Ever since Canon’s introduction of the EOS 7D in 2009 there has been quite the fuss over its image quality (IQ), or more precisely, noise level performance at the higher ISOs. We’ve all seen, heard, or read statements about how bad and unusable its files are with anything created at ISO 400 or higher. Is the 7D really that bad?

Many folks have contacted me about the “clean” results I’ve been able to achieve with this much-maligned camera. In this tutorial I will share my workflow and hopefully demonstrate that the answer to the above question is a resounding “No!” This tutorial is not meant to be scientific; it does not include tests, charts, graphs, comparisons, or pixel-peeping samples. There is a market and a demand for that type of information but providing it is not my intent here. It is not meant to compare the 7D to its much more expensive cousins such as the cameras in the 1D or the 5D series. It is simply a short tutorial written for hobbyists, especially those on a budget, or for those still on the fence about purchasing a 7D. It will show that the Canon EOS-7D is indeed worth a second look and that it is more than capable of creating terrific, high quality images in real-world situations.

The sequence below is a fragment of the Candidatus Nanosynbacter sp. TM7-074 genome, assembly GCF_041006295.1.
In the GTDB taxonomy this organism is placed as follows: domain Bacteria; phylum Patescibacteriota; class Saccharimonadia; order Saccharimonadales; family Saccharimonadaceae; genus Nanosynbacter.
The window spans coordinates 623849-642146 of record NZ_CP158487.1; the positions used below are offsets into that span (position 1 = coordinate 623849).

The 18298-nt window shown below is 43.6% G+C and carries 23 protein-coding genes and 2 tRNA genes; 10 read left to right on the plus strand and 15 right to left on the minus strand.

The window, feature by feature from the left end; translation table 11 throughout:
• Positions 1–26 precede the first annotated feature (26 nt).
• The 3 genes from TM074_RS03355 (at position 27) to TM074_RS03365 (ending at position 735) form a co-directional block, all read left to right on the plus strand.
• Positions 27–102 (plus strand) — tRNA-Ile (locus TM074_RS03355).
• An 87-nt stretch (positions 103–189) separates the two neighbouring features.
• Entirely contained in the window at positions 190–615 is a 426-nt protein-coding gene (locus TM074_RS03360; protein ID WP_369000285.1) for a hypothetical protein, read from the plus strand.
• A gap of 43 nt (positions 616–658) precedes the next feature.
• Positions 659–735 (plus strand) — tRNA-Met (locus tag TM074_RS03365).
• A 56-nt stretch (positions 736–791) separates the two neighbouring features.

Bohemian Waxwing on snow. Image copyright 2012: Dan Cadieux.

This image was created with the following gear hand held:

I work at ISO 800 more than half the time. Many folks find that 7D image quality is unacceptable at ISO 800; here I share my workflow which shows how I create quality images with my 7D/100-400 set up.

The in-camera part of my workflow is short and sweet; it assumes that the user is proficient at exposing images properly. Here are two important points: The first is the importance of micro-adjusting each of your lenses. The 7D is capable of producing images with incredible detail, but it will not do that if your rig is front- or back-focusing with a given lens. (Note: the best way of micro-adjusting each of your lenses to your camera boy is with the Lens Align Mark II.) The second is that you must learn to “expose to the right”(ETTR); this means simply that you need to expose your images so that the histogram shows data well into the right-most box (the fifth box). If an image has bright whites in it it is fine to have a very few blinkies on the whites as blinkies are just over-exposure warnings. This will yield the best results after post-processing especially with images that have blacks or dark tones. At the very least do not underexpose your images. This is basically true for every DSLR anyhow, but the 7D can struggle a bit more with noise in deep shadows when you need to add back light in post processing. Other than those there is nothing out of the ordinary to do in-camera.